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Deck The Halls With Crystals And Chromatography

by Bethany Halford
November 30, 2009 | A version of this story appeared in Volume 87, Issue 48

Chemis-tree ornaments
Credit: Kathleen Havens (Both)
A chromatography butterfly and a pipe cleaner in a borax brew.
Credit: Kathleen Havens (Both)
A chromatography butterfly and a pipe cleaner in a borax brew.

If you’re decorating this holiday season and find yourself short on ornaments (perhaps a few glass orbs were lost to eggnog-induced clumsiness last year), you might consider embracing your inner geek and adding some chemistry to your Christmas tree.

Instinctively, the chemist in you might reach for the molecular model set. After all, substituted benzene would make a lovely tree topper. Of course, if you think stringing up models of molecules pushes the bounds of nerdiness, there are some cool ornaments you can make with chemistry know-how that don’t require a firm grasp of total synthesis or molecular orbital theory to appreciate.

Kathleen Havens, the assistant director of youth education at the Houston Museum of Natural Sciences, has a couple of ornament ideas that combine scientific savvy with artistic aesthetics. Writing for the museum’s “Beyond Bones” blog (, Havens suggests adding sparkle to the tree by making crystallized borax ornaments. It’s an experiment that Havens remembers doing as a young girl in school, she tells Newscripts.

To make them, you’ll need borax (which can be found in the supermarket detergent aisle), pipe cleaners, a wide-mouthed mason jar or other glass vessel, string, and a pencil.

First, fashion a pipe cleaner into a simple, festive shape. Havens suggests a star, circle, diamond, or angel. Tie one end of the string to the pipe cleaner and the other end to the center of the pencil. Make sure the shape is small enough to fit into the jar.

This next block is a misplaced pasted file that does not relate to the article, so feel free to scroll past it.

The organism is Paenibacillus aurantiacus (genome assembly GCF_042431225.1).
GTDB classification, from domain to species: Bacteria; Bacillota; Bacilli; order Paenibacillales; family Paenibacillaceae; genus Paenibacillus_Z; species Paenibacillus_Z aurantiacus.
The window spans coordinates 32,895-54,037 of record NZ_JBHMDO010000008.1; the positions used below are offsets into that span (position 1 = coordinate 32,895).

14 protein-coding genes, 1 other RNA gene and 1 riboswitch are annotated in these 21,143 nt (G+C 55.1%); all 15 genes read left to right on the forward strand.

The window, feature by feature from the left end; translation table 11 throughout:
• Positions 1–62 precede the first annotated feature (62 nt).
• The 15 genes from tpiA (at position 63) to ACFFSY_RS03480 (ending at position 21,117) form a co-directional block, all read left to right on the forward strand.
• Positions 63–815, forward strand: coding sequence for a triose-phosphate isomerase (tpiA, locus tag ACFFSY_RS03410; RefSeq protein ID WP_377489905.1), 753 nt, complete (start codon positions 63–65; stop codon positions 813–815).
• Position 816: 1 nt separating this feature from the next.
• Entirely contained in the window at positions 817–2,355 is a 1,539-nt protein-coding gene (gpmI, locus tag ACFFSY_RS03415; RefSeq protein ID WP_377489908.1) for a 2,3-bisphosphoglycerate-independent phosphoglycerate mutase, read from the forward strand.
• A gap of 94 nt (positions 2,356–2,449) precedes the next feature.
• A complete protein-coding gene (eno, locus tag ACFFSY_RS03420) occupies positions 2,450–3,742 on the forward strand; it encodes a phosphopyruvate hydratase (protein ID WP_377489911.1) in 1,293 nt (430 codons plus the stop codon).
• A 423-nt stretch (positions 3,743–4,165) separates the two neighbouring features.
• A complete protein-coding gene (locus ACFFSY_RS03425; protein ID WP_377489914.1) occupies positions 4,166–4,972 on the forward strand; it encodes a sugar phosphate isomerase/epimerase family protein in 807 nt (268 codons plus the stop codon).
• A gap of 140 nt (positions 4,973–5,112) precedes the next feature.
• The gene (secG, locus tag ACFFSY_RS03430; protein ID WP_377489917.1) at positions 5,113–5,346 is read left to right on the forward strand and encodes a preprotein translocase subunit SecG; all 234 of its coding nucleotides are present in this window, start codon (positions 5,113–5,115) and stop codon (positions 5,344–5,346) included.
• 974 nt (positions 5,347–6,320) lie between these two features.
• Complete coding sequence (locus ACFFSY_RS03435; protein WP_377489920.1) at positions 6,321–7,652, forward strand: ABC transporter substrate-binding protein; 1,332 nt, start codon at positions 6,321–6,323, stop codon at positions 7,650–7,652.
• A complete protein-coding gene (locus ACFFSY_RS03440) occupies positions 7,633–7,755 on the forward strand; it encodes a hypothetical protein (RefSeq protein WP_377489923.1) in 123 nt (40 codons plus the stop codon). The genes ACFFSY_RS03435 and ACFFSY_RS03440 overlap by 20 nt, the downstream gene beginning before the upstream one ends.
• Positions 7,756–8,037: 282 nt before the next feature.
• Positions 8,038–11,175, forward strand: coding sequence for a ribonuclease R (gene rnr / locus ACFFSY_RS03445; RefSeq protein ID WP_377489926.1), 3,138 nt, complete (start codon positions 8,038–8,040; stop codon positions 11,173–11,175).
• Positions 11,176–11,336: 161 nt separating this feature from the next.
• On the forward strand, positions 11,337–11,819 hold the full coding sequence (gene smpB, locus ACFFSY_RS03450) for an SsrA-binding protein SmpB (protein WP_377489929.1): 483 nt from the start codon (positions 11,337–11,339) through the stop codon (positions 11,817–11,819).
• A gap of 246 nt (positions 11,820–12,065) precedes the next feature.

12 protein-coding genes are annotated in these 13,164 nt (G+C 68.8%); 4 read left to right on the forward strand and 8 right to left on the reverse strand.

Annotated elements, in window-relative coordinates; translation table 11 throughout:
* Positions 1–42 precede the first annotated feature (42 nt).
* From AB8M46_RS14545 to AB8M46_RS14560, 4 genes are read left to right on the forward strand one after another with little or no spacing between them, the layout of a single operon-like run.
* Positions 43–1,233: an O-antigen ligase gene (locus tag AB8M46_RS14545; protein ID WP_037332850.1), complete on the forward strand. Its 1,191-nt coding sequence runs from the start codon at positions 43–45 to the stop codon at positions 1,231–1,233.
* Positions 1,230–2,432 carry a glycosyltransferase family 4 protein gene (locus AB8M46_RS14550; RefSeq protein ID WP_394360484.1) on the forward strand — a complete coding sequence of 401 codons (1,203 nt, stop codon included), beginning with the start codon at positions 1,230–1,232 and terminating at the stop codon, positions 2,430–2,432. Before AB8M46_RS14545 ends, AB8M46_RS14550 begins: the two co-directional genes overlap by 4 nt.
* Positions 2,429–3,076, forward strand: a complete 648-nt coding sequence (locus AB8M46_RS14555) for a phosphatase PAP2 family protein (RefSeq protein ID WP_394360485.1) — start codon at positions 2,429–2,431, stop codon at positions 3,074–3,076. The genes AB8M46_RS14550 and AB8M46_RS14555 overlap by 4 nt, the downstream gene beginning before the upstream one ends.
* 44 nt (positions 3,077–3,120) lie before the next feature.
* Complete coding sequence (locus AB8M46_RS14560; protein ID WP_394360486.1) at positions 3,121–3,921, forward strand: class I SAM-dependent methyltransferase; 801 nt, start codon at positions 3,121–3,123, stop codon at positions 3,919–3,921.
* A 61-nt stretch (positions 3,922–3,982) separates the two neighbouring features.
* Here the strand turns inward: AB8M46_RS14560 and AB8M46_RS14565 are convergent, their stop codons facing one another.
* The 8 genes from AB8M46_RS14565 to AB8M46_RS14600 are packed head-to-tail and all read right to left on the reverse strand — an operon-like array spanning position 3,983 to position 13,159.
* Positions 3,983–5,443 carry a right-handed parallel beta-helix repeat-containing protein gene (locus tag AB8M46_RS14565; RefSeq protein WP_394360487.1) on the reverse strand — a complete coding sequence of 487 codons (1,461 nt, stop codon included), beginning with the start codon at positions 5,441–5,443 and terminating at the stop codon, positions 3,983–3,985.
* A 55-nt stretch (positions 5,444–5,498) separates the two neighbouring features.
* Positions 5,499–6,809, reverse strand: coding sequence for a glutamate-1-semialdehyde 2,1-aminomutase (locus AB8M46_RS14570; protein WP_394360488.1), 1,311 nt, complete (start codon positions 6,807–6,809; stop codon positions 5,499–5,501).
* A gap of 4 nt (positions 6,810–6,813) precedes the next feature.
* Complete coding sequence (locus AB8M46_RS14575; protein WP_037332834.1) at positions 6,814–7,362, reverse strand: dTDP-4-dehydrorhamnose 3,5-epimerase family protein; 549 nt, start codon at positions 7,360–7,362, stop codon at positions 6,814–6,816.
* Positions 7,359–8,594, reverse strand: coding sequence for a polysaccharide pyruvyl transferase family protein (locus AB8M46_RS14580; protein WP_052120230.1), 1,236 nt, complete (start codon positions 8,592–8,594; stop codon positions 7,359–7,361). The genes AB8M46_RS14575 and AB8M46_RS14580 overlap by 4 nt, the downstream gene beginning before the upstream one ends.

Next, boil water and pour it into the jar. Add borax, one tablespoon at a time, stirring until the material dissolves. According to Havens, three tablespoons of borax for every cup of water is the right ratio for achieving a saturated solution, although there may be some undissolved powder at the bottom of the jar.

Finally, suspend the pipe cleaner in the solution by placing the pencil across the mouth of jar. It should hang freely in the liquid without touching the jar’s bottom. Leave the setup overnight where it won’t be disturbed. The following morning, the pipe cleaner will be transformed into a crystal-encrusted decoration.

To add color to the tree, Havens suggests making an ornament based on the principles of chromatography. Gather Crayola washable markers, large coffee filters, scissors, a spray bottle filled with water, and, to keep things tidy, some newspapers.

Cut the filters into fun shapes, such as snowflakes or Christmas trees. Use the markers to make large dots—about an inch in diameter—on the filters. Place the dots about an inch apart. Spread out the newspaper and place the dotted filters flat upon it. Spray the filters until the paper is damp.

After about five minutes, Havens says, the inks will spread across the paper at different rates—chromatography in action. Some, which are made up of more than one dye, will separate, creating a color pattern. Finally, let the filter shapes dry, punch a hole in them, and thread ribbon through the hole so you can hang it from the tree.

Check out “Beyond Bones” for a third chemically crafted ornament idea that uses food coloring and shaving foam. There’s also a recipe for making pH paper from poinsettias, and Havens says to expect more holiday-themed science experiments on the blog.

Bethany Halford wrote this week's column. Please send comments and suggestions to


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